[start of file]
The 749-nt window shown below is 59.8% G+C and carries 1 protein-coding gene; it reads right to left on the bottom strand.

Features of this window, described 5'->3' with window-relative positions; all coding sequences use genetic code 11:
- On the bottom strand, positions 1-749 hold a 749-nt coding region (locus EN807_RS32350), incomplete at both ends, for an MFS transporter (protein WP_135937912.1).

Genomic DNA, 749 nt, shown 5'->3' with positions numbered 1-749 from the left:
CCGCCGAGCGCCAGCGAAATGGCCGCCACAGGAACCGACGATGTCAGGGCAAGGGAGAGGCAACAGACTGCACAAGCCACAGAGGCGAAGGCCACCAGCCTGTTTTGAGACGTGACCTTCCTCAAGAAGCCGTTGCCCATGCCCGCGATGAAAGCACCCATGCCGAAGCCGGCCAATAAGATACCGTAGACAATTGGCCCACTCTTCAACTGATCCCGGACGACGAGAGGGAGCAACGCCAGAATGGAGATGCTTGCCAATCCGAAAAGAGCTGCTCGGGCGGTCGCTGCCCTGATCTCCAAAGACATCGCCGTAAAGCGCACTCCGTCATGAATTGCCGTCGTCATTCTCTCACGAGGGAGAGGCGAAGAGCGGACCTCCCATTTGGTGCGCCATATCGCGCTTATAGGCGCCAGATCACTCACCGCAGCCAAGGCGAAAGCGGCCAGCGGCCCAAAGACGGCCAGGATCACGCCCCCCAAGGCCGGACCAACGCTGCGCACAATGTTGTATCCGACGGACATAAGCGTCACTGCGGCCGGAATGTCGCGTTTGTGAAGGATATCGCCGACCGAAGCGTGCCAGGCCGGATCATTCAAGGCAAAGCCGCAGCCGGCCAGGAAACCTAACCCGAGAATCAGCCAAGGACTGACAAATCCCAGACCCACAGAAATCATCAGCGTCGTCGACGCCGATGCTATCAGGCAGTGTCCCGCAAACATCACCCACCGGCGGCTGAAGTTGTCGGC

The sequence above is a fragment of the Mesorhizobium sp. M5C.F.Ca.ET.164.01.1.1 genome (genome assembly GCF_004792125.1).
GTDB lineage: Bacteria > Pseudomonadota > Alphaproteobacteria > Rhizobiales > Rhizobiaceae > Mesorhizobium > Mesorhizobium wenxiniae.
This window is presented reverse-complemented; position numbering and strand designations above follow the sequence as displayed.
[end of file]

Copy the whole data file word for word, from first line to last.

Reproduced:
The 749-nt window shown below is 59.8% G+C and carries 1 protein-coding gene; it reads right to left on the bottom strand.

Features of this window, described 5'->3' with window-relative positions; all coding sequences use genetic code 11:
- On the bottom strand, positions 1-749 hold a 749-nt coding region (locus EN807_RS32350), incomplete at both ends, for an MFS transporter (protein WP_135937912.1).

Genomic DNA, 749 nt, shown 5'->3' with positions numbered 1-749 from the left:
CCGCCGAGCGCCAGCGAAATGGCCGCCACAGGAACCGACGATGTCAGGGCAAGGGAGAGGCAACAGACTGCACAAGCCACAGAGGCGAAGGCCACCAGCCTGTTTTGAGACGTGACCTTCCTCAAGAAGCCGTTGCCCATGCCCGCGATGAAAGCACCCATGCCGAAGCCGGCCAATAAGATACCGTAGACAATTGGCCCACTCTTCAACTGATCCCGGACGACGAGAGGGAGCAACGCCAGAATGGAGATGCTTGCCAATCCGAAAAGAGCTGCTCGGGCGGTCGCTGCCCTGATCTCCAAAGACATCGCCGTAAAGCGCACTCCGTCATGAATTGCCGTCGTCATTCTCTCACGAGGGAGAGGCGAAGAGCGGACCTCCCATTTGGTGCGCCATATCGCGCTTATAGGCGCCAGATCACTCACCGCAGCCAAGGCGAAAGCGGCCAGCGGCCCAAAGACGGCCAGGATCACGCCCCCCAAGGCCGGACCAACGCTGCGCACAATGTTGTATCCGACGGACATAAGCGTCACTGCGGCCGGAATGTCGCGTTTGTGAAGGATATCGCCGACCGAAGCGTGCCAGGCCGGATCATTCAAGGCAAAGCCGCAGCCGGCCAGGAAACCTAACCCGAGAATCAGCCAAGGACTGACAAATCCCAGACCCACAGAAATCATCAGCGTCGTCGACGCCGATGCTATCAGGCAGTGTCCCGCAAACATCACCCACCGGCGGCTGAAGTTGTCGGC

The sequence above is a fragment of the Mesorhizobium sp. M5C.F.Ca.ET.164.01.1.1 genome (genome assembly GCF_004792125.1).
GTDB lineage: Bacteria > Pseudomonadota > Alphaproteobacteria > Rhizobiales > Rhizobiaceae > Mesorhizobium > Mesorhizobium wenxiniae.
This window is presented reverse-complemented; position numbering and strand designations above follow the sequence as displayed.